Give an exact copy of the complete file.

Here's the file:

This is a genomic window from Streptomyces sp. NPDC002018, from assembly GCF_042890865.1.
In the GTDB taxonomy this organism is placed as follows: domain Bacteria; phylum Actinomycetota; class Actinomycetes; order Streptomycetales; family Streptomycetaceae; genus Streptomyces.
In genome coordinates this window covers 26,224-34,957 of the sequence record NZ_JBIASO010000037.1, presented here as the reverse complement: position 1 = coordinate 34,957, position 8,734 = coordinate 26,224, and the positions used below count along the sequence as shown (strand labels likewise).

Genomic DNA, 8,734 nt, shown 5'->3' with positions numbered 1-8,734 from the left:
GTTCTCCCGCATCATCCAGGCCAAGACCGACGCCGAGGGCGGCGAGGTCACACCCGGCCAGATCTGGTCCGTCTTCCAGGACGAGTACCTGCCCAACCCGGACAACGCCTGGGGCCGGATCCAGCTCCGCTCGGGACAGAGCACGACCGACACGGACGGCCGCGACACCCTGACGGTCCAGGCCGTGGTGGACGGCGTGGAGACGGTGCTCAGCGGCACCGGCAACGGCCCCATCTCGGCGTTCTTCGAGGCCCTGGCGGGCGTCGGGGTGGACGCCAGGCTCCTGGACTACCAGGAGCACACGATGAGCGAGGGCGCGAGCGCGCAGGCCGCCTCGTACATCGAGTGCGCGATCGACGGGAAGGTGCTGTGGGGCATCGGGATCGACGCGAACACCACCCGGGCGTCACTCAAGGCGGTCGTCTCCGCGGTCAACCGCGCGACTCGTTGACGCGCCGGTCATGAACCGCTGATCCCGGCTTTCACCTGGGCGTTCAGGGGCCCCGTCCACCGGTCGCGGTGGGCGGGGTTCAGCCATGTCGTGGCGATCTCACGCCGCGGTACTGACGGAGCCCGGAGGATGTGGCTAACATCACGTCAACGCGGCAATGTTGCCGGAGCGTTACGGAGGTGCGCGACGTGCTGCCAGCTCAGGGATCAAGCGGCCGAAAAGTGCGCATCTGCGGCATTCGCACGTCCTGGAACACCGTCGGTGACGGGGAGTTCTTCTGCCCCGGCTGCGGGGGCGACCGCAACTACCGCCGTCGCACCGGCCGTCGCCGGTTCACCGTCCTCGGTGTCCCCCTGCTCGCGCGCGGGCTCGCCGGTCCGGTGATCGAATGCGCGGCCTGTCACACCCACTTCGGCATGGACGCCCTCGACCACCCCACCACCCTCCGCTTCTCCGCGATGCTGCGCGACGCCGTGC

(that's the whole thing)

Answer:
This is a genomic window from Streptomyces sp. NPDC002018, from assembly GCF_042890865.1.
In the GTDB taxonomy this organism is placed as follows: domain Bacteria; phylum Actinomycetota; class Actinomycetes; order Streptomycetales; family Streptomycetaceae; genus Streptomyces.
In genome coordinates this window covers 26,224-34,957 of the sequence record NZ_JBIASO010000037.1, presented here as the reverse complement: position 1 = coordinate 34,957, position 8,734 = coordinate 26,224, and the positions used below count along the sequence as shown (strand labels likewise).

Genomic DNA, 8,734 nt, shown 5'->3' with positions numbered 1-8,734 from the left:
GTTCTCCCGCATCATCCAGGCCAAGACCGACGCCGAGGGCGGCGAGGTCACACCCGGCCAGATCTGGTCCGTCTTCCAGGACGAGTACCTGCCCAACCCGGACAACGCCTGGGGCCGGATCCAGCTCCGCTCGGGACAGAGCACGACCGACACGGACGGCCGCGACACCCTGACGGTCCAGGCCGTGGTGGACGGCGTGGAGACGGTGCTCAGCGGCACCGGCAACGGCCCCATCTCGGCGTTCTTCGAGGCCCTGGCGGGCGTCGGGGTGGACGCCAGGCTCCTGGACTACCAGGAGCACACGATGAGCGAGGGCGCGAGCGCGCAGGCCGCCTCGTACATCGAGTGCGCGATCGACGGGAAGGTGCTGTGGGGCATCGGGATCGACGCGAACACCACCCGGGCGTCACTCAAGGCGGTCGTCTCCGCGGTCAACCGCGCGACTCGTTGACGCGCCGGTCATGAACCGCTGATCCCGGCTTTCACCTGGGCGTTCAGGGGCCCCGTCCACCGGTCGCGGTGGGCGGGGTTCAGCCATGTCGTGGCGATCTCACGCCGCGGTACTGACGGAGCCCGGAGGATGTGGCTAACATCACGTCAACGCGGCAATGTTGCCGGAGCGTTACGGAGGTGCGCGACGTGCTGCCAGCTCAGGGATCAAGCGGCCGAAAAGTGCGCATCTGCGGCATTCGCACGTCCTGGAACACCGTCGGTGACGGGGAGTTCTTCTGCCCCGGCTGCGGGGGCGACCGCAACTACCGCCGTCGCACCGGCCGTCGCCGGTTCACCGTCCTCGGTGTCCCCCTGCTCGCGCGCGGGCTCGCCGGTCCGGTGATCGAATGCGCGGCCTGTCACACCCACTTCGGCATGGACGCCCTCGACCACCCCACCACCCTCCGCTTCTCCGCGATGCTGCGCGACGCCGTGC